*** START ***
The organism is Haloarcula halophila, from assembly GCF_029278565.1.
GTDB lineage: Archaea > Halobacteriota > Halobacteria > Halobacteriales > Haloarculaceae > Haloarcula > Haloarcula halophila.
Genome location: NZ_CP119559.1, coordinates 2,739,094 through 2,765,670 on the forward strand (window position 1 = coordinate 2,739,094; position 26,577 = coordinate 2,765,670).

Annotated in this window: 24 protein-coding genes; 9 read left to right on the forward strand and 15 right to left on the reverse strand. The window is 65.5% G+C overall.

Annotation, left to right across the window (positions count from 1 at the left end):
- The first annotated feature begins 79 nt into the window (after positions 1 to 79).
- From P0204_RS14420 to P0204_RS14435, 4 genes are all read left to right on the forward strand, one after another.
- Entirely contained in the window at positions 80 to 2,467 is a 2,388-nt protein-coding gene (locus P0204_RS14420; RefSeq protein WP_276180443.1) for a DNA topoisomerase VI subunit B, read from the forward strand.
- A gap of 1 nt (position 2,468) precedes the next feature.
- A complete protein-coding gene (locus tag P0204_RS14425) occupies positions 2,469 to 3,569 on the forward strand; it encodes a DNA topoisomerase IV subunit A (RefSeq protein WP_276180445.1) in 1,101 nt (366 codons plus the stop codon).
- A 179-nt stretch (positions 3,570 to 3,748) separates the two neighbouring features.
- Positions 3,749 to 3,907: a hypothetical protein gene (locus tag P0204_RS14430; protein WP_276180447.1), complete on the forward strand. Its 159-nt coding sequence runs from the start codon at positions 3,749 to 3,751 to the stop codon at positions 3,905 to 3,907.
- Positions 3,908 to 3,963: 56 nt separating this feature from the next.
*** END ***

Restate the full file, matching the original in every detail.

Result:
The organism is Haloarcula halophila, from assembly GCF_029278565.1.
GTDB lineage: Archaea > Halobacteriota > Halobacteria > Halobacteriales > Haloarculaceae > Haloarcula > Haloarcula halophila.
Genome location: NZ_CP119559.1, coordinates 2,739,094 through 2,765,670 on the forward strand (window position 1 = coordinate 2,739,094; position 26,577 = coordinate 2,765,670).

Annotated in this window: 24 protein-coding genes; 9 read left to right on the forward strand and 15 right to left on the reverse strand. The window is 65.5% G+C overall.

Annotation, left to right across the window (positions count from 1 at the left end):
- The first annotated feature begins 79 nt into the window (after positions 1 to 79).
- From P0204_RS14420 to P0204_RS14435, 4 genes are all read left to right on the forward strand, one after another.
- Entirely contained in the window at positions 80 to 2,467 is a 2,388-nt protein-coding gene (locus P0204_RS14420; RefSeq protein WP_276180443.1) for a DNA topoisomerase VI subunit B, read from the forward strand.
- A gap of 1 nt (position 2,468) precedes the next feature.
- A complete protein-coding gene (locus tag P0204_RS14425) occupies positions 2,469 to 3,569 on the forward strand; it encodes a DNA topoisomerase IV subunit A (RefSeq protein WP_276180445.1) in 1,101 nt (366 codons plus the stop codon).
- A 179-nt stretch (positions 3,570 to 3,748) separates the two neighbouring features.
- Positions 3,749 to 3,907: a hypothetical protein gene (locus tag P0204_RS14430; protein WP_276180447.1), complete on the forward strand. Its 159-nt coding sequence runs from the start codon at positions 3,749 to 3,751 to the stop codon at positions 3,905 to 3,907.
- Positions 3,908 to 3,963: 56 nt separating this feature from the next.